Friday, November 16, 2012


Fork Off!
(Dedicated to my father in law William Hicks 'Bill'  1922-2011, who always used a knife and spoon to eat his meals and thought forks were an affectation!)

The first mention of fork use in the Middle Ages dates to the 11th century when a Greek princess called Theodora was sent to Venice to marry the Doge Domenico Selvo. Among the artefacts she brought with her was a fork which she used to eat meals. A disapproving chronicler tells us:  ‘She did not touch the food with her hands but had each dish cut into tiny pieces by her eunuchs, which she then advanced to her mouth using a sort of miniature golden spear with two prongs, and barely tasted.’ The Princess later died of a wasting disease and ecclesiast San Pier Damiani (1007-1072) thought this a just punishment for such a sin.
You will note the mention is of two prongs - forks looked more like mini pitchforks in the mediaeval period and thus had associations with the devil. Having said that, forks with more prongs are known according to Bee Wilson in her book on the history of culinary gadgetry “Consider the Fork” although she doesn't elaborate on her source, which would have been useful.
A century after Theodora's castigation, Pope Innocent III railed against people who set out elaborate tables when they dined. He accused them of vanity for adorning their tables with ‘decorated tablecloths, knives with  handles of ivory, golden drinking vessels, silver platters, with cups and beakers, bowls and basins, with soup plates and spoons, with forks and salt shakers etc. Basically he said what was the point.  You couldn't take any of it with you when you died and it wasn't going to promote your path to heaven.
The earliest appearance of the Fork in iconography can be dated to the Code Of Lombardic Law at the beginning of the 11th century which shows a couple of men eating at a table using knives and forks, although said forks look nothing like our modern notion.
Forks from Iran 8th/9thC.  Items like this slowly made their way into
Europe as eating utensils

The advancement of the Fork from Byzantium into Europe seems to have begun in Italy where it was discovered to be useful in the eating of  pasta. However elsewhere in Europe it had still to catch on. In 16th century France, satirist Thomas Artus, published a book called L’Isle des Hermaphrodites, which made fun of the effeminate ways of the court of King Henry IV of France. At that time, a hermaphrodite was an abusive term you might apply to anyone you didn't like. Artus, when mocking the courtiers says that ‘they never touch meat with their hands but with forks, whose prongs was so wide apart that the hermaphrodites spilled more broad beans and peas and they picked up, scattering them everywhere. They would rather touch their mouths with their little forked instruments than with their fingers.’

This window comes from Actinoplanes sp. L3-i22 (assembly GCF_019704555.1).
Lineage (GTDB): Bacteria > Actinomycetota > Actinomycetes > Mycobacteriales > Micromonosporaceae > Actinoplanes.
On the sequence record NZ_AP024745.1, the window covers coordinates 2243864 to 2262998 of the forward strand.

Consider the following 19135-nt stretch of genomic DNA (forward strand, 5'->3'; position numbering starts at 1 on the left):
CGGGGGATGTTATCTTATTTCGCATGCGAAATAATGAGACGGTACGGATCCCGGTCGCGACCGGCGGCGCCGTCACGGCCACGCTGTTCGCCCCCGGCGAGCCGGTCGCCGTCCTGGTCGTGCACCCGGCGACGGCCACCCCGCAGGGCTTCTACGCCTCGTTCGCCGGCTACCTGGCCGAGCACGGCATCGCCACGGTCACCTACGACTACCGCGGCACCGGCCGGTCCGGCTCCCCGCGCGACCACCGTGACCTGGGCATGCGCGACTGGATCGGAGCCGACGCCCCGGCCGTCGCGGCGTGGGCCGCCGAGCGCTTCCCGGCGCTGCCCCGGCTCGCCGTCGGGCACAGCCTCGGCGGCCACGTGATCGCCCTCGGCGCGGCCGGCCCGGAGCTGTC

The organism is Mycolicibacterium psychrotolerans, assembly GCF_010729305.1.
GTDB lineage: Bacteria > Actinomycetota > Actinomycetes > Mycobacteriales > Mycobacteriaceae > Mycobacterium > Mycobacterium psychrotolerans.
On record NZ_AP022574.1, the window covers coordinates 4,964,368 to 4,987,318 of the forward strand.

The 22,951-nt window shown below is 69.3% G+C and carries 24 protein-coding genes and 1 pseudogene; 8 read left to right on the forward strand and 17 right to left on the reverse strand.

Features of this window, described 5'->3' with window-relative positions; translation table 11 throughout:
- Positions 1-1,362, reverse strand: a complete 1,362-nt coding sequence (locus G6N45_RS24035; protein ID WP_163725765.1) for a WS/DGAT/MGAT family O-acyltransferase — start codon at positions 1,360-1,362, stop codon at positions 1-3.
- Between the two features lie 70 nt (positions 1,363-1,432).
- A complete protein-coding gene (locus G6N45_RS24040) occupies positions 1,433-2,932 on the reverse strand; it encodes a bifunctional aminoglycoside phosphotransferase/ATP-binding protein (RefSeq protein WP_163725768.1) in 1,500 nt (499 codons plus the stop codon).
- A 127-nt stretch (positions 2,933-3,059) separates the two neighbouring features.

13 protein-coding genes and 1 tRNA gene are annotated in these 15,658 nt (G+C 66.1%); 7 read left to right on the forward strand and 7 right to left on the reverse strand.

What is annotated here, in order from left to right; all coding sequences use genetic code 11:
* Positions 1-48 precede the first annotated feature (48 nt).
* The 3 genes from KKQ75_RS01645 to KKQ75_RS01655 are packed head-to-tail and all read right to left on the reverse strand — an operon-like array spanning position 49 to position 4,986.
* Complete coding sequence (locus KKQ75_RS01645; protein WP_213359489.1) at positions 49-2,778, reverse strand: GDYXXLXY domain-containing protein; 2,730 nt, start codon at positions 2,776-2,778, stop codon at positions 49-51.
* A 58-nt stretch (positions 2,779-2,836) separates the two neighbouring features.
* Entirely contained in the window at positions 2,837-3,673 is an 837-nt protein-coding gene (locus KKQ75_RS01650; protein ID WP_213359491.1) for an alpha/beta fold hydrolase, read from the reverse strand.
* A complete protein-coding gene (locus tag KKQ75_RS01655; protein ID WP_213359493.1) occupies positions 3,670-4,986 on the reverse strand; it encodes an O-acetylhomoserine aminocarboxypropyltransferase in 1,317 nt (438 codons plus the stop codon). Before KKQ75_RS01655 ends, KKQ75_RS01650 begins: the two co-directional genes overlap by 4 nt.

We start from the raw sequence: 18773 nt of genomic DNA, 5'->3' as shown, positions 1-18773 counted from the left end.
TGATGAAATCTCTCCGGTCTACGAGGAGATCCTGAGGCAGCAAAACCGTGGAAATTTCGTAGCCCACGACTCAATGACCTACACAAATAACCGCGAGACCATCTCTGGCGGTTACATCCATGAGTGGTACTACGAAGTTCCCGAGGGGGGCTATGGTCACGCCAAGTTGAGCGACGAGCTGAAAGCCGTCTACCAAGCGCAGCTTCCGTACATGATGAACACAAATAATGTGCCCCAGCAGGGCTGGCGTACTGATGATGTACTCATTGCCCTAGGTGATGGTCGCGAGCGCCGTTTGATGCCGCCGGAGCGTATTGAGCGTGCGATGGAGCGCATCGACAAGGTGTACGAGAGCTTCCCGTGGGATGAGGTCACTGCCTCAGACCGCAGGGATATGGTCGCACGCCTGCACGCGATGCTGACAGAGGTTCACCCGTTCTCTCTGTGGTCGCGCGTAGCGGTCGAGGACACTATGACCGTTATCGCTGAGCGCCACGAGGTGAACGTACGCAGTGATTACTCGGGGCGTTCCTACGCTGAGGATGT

The ancestor of the modern fork was known in Europe from early times.  The Romans used prong-like instruments to winkle molluscs out of their shells, and to spear food.  The later medievals and Tudors used 'sucket' forks for eating sweetmeats that were preserved in syrup. Some early forks had a prong at one end for spearing the sweetmeat and a spoon at the other for dealing with the syrup. The fork ends of the sucket could also be used as a toothpick.  As aforementioned, the Italians began using forks to deal with their pasta, but by 1608, Elizabethan traveller Thomas Coryate noted that they were using them to hold their meat steady while they cut it up. When he returned to England, he continued using a fork himself to the great merriment of his friends who called him a 'furcifer' which means both 'fork-holder' and 'rascal.'  Elizabeth 1 owned sweetmeat forks but preferred to use her fingers, considering that forks were vulgar.
See end of article for link

From the 17th century onwards, the fork gradually advanced as an eating tool, but even as the fashion grew, there was still a notion that they weren't for 'real men' and a bit suspect. By the 18thC  forks had become mostly respectable.